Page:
The Kenya National Union of Nurses (KNUN) has stood its ground on the strike slotted for Monday, February 4.
The Union’s General Secretary Seth Panyako Saturday said that if a return-to-work formula is not fully implemented, then they will have no choice but to down tools, except for nurses in Mombasa, Migori and Machakos counties who have been paid allowances as per the agreement.
“We will stand our ground, we will not call off the strike and this is going to be the worst strike in the history of Kenya,” said Panyako.
“The government (had) only Sunday to avert this strike. If Salaries and Remuneration Commission continues to play cat and mouse games, then the strike will proceed as planned.”
On February 4, he strike will start in West Pokot, Kisumu, Nairobi, Kisii, Taita-Taveta, Nyandarua, Trans Nzoia, Elgeyo Marakwet, Wajir, Nyeri and Kitui counties.
On February 6, Kiambu, Homa Bay and Marsabit counties will join in the strike while Kwale, Garissa, Samburu, Kirinyaga and Embu nurses will down tools on February 11.
Murang’a, Busia, Nakuru and Siaya join their colleagues on February 18. “A total of 24 counties will be affected,” said Panyako.
Eighteen others are yet to receive the notice, having shown commitment to meet the return-to-work agreement and a one-month grace period to comply.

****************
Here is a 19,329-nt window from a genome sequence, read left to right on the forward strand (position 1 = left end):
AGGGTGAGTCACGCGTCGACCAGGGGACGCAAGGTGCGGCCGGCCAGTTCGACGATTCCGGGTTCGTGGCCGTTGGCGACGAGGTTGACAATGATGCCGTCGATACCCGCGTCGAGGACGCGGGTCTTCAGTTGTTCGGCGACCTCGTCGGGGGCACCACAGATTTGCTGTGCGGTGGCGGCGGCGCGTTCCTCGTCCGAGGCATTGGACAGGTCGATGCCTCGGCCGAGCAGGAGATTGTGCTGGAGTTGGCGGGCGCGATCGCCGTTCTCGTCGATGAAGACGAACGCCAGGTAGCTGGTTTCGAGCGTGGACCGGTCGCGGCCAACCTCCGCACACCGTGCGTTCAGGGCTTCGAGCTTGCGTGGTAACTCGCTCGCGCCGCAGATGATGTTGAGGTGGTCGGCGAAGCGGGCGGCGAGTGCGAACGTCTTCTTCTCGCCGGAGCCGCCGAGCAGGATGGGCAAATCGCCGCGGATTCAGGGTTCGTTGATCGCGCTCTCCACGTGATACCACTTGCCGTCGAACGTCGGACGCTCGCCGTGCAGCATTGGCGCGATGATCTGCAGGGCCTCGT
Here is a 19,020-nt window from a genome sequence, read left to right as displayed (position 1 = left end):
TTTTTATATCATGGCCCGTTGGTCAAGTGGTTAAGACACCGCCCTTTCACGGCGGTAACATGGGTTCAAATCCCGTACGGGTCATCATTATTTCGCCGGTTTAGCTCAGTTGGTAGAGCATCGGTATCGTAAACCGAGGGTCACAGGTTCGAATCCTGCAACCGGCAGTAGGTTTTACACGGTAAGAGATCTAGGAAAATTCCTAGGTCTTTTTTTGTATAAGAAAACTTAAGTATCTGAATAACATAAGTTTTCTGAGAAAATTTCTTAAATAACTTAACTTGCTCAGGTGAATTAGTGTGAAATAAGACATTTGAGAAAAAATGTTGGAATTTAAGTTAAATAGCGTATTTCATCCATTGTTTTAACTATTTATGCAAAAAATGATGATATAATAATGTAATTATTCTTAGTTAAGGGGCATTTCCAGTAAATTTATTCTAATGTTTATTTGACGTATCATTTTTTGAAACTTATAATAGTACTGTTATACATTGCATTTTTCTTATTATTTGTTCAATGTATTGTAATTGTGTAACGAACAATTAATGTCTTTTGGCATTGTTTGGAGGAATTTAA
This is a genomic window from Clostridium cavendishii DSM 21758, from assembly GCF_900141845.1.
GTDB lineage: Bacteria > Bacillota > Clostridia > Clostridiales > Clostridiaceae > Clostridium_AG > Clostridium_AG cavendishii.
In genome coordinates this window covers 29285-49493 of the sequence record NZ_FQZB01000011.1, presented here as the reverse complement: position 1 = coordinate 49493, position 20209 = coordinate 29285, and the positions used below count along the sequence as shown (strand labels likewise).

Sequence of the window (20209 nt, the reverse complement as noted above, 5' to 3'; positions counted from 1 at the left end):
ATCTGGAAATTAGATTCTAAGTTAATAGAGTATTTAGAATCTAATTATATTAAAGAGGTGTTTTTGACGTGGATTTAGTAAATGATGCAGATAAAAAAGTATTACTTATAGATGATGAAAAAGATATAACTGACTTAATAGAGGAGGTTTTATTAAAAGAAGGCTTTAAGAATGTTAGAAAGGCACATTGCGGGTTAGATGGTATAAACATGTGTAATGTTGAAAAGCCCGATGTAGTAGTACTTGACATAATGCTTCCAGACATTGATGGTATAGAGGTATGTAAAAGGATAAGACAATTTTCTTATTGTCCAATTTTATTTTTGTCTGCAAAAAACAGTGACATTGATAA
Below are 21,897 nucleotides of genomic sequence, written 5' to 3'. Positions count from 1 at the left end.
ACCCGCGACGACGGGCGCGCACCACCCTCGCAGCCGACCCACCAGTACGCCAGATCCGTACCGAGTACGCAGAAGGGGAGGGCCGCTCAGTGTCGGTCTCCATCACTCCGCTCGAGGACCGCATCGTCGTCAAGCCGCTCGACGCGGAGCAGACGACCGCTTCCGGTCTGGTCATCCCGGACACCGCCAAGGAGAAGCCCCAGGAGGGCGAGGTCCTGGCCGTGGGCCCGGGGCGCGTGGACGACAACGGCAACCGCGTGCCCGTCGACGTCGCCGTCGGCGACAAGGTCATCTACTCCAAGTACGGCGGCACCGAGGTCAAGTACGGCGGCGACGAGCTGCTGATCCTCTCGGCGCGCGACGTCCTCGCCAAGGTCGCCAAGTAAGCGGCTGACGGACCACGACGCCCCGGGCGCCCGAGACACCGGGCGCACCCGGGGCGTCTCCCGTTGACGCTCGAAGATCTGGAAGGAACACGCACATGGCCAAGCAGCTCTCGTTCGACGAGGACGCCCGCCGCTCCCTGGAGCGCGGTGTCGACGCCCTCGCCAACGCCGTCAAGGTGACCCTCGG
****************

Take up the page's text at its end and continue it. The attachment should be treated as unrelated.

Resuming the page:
They include Baringo, Laikipia, Meru, Bungoma, Nyamira, Isiolo, Kajiado, Kakamega, Kericho, Kilifi, Lamu, Nandi, Narok, Makueni, Turkana, Uasin Gishu, Bomet and Tana River.
The strike was suspended in Mandera, Tharaka Nithi and Vihiga counties.
Meanwhile, the Cabinet Secretary for Labour and Social Protection, Mr Ukur Yatani, urged the nurses union to suspend the planned strike.
The CS said he has appointed a conciliation committee that will look into the issues raised and file a report within 30 days.
He said the issue at hand was “non-implementation of a comprehensive return-to-work agreement that was entered into between parties and witnessed by key representatives of nurses, Council of Governors and Ministry of Health officials on November 2, 2017.
“Acknowledging that the health sector provides critical, essential services and noting that their disruption will not only be injurious to the well-being of citizens but also cause a serious security threat, it is imperative that all efforts be made to insulate the sector from interruptions …” said the minister in a statement.
“In view of conformity with the provision of sections 70 (2) of the Labour Relations Act, I have appointed a Conciliation Committee to be chaired by Mr Harun Mwaura … it will assist the parties to mediate, amicably resolve the impasse, and file a report to me within 30 days,” he said.
Responding to the impending strike, the Council of Governors chairperson Wycliffe Oparanya assured the Ministry, nurses and the public of their commitment to work with the Coalition Committee for expeditious conclusion of the health issue.
“We thank the Ministry for appointing a committee to assist both levels of government resolve this impasse. The step will mitigate any service delivery interruption to Kenyans,” said Mr Oparanya.
The union has accused the Ministry of Labour of frustrating implementation of the agreement by placing preconditions that must be met by county governments before it authorises the payments.
“When we issued our strike notices last November, the Minister kept quiet and only appointed a reconciliator last Friday. We find these games played by the ministry as tricks meant to sabotage President Uhuru Kenyatta’s Big Four Agenda. As a union, we shall not accept them,” said Panyako.